Mitt Romney breaks ranks with his Republican colleagues AGAIN by saying there is ‘no evidence’ Ukraine interfered in 2016 election but says there’s ‘ample evidence Russia did’
- Several Republicans have defended Trump’s demand for an investigation into Ukraine by claiming the country interfered in the 2016 US election
- On Sunday, GOP Senator John Kennedy told Meet The Press that he believes both the Ukraine and Russia meddled in the electoral process
- However, rogue Republican Mitt Romney is now contradicting his GOP colleagues by saying he does not believe Ukraine was involved
- His comments indicate that he may still break from fellow Republicans in regards to the impeachment inquiry into the President
Mitt Romney has broken ranks with his Republican colleagues again, this time by saying he doesn’t believe Ukraine interfered in the 2016 US election
The Utah senator, 72, made the claims on Tuesday following a Senate Foreign Relations hearing on US policy toward Russia.
‘I saw no evidence from our intelligence community nor from our representatives today from the Department of State that there is any evidence of any kind that suggests Ukraine interfered in our elections,’ Romney stated, according to ABC.
He added: ‘We have ample evidence that Russia interfered in our elections’.
Romney’s comments are a direct contrast to ones made by fellow GOP Senator John Kennedy who has repeatedly claimed that he believes both of the Eastern European countries had influence in the 2016 Election.
Mitt Romney (right) says he sees no evidence of any kind that suggests Ukraine interfered in the 2016 Election – putting him at odds with many of his Republican colleagues, including Senator John Kennedy (left)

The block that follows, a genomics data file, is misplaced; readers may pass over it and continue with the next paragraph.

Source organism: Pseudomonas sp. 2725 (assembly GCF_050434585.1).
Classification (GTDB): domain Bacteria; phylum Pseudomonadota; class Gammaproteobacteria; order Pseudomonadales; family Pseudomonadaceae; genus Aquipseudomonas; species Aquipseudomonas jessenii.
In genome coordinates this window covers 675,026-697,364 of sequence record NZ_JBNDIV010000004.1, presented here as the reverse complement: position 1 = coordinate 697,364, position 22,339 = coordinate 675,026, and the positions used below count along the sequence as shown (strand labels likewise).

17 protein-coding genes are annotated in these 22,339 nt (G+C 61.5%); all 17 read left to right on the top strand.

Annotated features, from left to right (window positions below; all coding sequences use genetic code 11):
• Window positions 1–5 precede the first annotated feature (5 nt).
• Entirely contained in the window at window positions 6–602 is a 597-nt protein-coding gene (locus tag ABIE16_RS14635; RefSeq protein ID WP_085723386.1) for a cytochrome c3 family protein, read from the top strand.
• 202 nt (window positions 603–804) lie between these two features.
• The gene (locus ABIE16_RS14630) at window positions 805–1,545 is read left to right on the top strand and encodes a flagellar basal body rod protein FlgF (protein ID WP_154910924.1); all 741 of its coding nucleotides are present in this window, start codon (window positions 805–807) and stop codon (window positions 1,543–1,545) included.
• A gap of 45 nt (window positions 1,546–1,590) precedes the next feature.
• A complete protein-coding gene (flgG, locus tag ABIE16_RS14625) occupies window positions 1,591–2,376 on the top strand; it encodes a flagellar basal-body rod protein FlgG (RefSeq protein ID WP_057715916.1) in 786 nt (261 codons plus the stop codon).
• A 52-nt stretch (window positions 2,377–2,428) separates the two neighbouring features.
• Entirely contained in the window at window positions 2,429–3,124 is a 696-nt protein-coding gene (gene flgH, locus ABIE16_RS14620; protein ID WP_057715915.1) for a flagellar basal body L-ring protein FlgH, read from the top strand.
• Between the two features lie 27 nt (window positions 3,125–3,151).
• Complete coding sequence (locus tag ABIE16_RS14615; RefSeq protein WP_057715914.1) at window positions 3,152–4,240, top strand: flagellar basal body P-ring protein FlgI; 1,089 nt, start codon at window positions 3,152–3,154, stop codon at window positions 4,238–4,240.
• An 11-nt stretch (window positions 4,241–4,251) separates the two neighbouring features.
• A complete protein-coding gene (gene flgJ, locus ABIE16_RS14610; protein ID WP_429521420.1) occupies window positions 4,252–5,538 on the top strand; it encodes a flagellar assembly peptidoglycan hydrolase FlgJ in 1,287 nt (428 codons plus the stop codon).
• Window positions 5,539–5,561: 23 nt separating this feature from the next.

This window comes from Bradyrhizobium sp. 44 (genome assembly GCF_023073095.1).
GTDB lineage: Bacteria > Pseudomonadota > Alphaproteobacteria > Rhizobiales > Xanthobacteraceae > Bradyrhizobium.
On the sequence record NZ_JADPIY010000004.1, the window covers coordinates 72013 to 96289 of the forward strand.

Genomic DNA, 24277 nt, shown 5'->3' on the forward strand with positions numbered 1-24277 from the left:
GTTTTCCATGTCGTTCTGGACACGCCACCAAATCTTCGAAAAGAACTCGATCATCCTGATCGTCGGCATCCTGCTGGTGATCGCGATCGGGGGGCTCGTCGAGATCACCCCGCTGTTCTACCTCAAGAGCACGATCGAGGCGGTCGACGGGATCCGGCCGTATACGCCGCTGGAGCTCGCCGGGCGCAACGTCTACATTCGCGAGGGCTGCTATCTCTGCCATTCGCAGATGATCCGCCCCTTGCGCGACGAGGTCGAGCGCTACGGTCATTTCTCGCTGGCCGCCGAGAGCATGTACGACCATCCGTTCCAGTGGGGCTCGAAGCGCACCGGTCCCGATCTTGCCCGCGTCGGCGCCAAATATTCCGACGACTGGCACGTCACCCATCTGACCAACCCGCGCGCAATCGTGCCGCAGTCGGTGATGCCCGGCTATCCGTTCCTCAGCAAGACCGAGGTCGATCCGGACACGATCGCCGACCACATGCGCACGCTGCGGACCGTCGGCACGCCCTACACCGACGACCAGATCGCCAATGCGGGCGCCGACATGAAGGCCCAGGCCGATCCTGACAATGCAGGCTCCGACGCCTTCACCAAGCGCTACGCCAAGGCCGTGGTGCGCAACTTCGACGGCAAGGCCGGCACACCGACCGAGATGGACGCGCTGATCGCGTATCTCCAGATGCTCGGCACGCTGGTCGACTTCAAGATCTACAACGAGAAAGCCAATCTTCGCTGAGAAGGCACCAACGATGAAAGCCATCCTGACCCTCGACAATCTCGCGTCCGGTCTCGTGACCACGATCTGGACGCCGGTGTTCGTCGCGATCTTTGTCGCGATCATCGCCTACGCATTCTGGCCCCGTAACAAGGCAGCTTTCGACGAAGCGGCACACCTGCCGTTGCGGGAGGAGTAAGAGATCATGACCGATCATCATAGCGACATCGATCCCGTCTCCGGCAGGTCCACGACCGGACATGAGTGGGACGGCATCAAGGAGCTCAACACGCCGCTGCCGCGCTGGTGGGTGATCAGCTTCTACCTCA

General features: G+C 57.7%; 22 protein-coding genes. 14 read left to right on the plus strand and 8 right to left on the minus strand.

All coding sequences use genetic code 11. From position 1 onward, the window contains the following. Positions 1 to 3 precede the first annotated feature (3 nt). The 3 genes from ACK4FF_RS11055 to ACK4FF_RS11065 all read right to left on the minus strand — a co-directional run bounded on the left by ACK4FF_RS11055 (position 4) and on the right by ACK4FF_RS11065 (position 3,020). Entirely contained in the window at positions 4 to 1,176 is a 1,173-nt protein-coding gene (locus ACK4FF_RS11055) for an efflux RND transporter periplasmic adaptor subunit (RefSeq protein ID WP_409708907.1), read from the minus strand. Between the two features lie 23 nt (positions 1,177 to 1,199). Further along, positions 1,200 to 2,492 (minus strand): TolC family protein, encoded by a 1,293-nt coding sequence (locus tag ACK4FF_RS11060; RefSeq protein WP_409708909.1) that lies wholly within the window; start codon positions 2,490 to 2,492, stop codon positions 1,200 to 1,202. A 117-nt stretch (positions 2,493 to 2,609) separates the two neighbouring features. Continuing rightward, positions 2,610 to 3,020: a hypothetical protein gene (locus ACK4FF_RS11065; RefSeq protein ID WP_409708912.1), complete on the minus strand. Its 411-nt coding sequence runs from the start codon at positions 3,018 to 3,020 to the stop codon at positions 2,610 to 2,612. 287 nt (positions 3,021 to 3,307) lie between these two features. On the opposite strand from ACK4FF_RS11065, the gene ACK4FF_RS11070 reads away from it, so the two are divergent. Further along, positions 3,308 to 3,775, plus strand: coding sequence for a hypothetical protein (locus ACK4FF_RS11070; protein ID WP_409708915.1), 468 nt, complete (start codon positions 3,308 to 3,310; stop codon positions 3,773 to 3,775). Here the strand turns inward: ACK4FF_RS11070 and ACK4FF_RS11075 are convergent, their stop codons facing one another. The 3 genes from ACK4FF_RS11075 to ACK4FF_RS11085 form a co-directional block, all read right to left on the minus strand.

On Sunday, Kennedy told Meet The Press: ‘I think both Russia and Ukraine meddled in the 2016 election’.
Romney’s comments also hint that he will not fall into line behind his Party members – many of whom have defended Trump’s demand for political investigations from Ukraine by claiming that they were involved in manipulating the electoral process.
The rogue Republican has previously described Trump’s actions in pressing Ukraine to investigate corrupt dealings as ‘troubling’.
And, if the impeachment process makes its way to a vote in the Senate, it remains unclear as to whether Romney would be in favor of removing the Commander-in-chief from office.
Trump has repeatedly clashed with Romney since he was elected to the White House back in November 2016.
Romney is pictured with Trump during a listening session on youth vaping and the electronic cigarette epidemic at the White House last month
However, last week Trump invited Romney and fellow Republican Senator Susan Collins for lunch at the White House, in what was widely seen as a move to sure up their support.
Romney and Collins are two of only three Republican senators (along with Alaska’s Lisa Murkowski) who recently declined to sign a Republican motion condemning the Democratic impeachment probe.
Romney later cooed over his date with the Commander-in-chief stating: ‘It was a very delightful meeting with the president and vice president and senior members of his staff and several Republican senators’.
Romney said he had shaken hands with Trump despite their past differences and had a ‘cordial’ meeting.
Asked about a Trump tweet in October which called Romney a ‘pompous a**’, the Utah senator laughed and said ‘that’s as accurate as it is irrelevant’.
Last week Trump invited Romney and fellow Republican Senator Susan Collins for lunch at the White House